Monday, November 18, 2013

Major General William T. Sherman to Ellen Ewing Sherman, October 10, 1863

Memphis, October 10, 1863

I still feel out of heart to write. The moment I begin to think of you and the children, poor Willy appears before me as plain as life. I can see him now stumbling over the sand hills on Harrison Street, San Francisco, at the table in Leavenworth, running to meet me with open arms at Black River, and last, moaning in death at this hotel. . . . I see ladies and children playing in the room where Willy died, and it seems sacrilege. I know you are now at home, and I pray that Minnie1 has gradually recovered her health and strength, and I hope all our children will regain their full health. Why should I ever have taken them to that dread climate! It nearly kills me when I think of it. Why was I not killed at Vicksburg, and left Willy to grow up to care for you? God knows I exhausted human foresight and human love for that boy, and will pardon any error of judgment that carried him to death.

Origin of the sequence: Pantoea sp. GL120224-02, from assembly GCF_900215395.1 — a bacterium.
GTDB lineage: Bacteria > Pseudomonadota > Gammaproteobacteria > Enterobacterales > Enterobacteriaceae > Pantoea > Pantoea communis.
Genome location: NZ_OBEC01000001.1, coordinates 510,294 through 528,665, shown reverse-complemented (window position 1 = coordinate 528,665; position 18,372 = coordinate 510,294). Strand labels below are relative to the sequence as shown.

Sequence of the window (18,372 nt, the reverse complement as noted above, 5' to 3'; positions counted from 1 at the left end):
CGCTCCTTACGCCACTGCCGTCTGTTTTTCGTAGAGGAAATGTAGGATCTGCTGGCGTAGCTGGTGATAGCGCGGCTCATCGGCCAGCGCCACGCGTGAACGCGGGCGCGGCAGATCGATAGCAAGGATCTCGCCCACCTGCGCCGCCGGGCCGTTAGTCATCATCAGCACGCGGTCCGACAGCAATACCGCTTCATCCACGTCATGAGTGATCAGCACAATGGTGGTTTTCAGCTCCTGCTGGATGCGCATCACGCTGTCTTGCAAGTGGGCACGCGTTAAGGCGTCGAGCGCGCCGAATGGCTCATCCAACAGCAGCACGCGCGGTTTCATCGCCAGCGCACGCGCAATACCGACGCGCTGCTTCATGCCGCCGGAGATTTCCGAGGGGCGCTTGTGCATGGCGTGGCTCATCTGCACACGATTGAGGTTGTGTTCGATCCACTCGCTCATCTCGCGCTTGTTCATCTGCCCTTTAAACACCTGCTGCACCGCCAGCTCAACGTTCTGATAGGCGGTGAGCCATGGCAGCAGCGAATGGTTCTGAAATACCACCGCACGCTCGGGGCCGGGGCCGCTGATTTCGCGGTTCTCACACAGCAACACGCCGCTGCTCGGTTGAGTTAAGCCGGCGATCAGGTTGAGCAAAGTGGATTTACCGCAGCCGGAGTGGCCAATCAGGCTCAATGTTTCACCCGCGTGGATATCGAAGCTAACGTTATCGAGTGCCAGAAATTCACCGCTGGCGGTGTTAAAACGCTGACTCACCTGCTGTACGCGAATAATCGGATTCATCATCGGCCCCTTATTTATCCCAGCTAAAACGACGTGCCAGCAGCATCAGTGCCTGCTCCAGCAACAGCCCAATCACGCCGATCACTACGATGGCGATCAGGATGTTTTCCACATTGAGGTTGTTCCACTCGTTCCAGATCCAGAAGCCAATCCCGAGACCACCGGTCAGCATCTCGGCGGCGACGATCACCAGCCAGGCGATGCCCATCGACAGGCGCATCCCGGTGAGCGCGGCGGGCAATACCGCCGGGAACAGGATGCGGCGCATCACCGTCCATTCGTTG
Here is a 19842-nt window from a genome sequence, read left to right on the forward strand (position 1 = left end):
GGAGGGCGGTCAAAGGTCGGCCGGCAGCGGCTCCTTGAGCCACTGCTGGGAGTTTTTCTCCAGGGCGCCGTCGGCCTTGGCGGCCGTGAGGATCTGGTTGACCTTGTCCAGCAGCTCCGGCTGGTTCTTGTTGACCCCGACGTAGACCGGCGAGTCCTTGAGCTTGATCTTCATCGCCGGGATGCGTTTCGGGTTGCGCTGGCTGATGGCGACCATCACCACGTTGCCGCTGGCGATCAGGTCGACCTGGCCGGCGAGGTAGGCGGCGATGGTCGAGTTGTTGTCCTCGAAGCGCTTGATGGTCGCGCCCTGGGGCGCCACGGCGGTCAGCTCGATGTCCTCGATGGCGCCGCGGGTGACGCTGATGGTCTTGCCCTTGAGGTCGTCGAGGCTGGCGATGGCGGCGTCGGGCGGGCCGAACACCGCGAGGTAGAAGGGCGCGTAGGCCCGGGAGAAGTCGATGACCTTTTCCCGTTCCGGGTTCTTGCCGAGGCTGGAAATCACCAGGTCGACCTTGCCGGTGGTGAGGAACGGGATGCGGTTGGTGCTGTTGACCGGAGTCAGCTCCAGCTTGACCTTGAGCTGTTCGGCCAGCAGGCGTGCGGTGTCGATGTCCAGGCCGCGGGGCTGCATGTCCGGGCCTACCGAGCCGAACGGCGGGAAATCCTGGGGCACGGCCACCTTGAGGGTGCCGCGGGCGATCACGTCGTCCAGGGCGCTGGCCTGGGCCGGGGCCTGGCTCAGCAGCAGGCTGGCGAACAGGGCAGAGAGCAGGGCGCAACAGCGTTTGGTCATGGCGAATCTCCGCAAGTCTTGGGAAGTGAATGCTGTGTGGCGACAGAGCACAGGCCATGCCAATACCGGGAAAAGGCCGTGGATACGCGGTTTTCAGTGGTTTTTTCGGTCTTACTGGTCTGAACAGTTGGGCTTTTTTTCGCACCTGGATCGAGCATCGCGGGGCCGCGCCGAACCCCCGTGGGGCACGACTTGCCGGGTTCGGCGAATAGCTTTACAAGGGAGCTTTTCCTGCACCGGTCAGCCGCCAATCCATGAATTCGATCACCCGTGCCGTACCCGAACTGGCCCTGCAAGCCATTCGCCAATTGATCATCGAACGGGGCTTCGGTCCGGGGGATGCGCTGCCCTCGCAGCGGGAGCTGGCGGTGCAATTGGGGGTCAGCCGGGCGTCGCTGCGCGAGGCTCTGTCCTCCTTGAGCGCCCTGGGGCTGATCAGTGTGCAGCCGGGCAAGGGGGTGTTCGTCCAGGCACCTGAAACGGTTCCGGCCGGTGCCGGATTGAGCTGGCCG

1 Sherman’s oldest daughter.

SOURCES: M. A. DeWolfe Howe, Editor, Home Letters of General Sherman, p. 275-6.  A full copy of this letter can be found in the William T Sherman Family papers (SHR), University of Notre Dame Archives (UNDA), Notre Dame, IN 46556, Folder CSHR 2/07.

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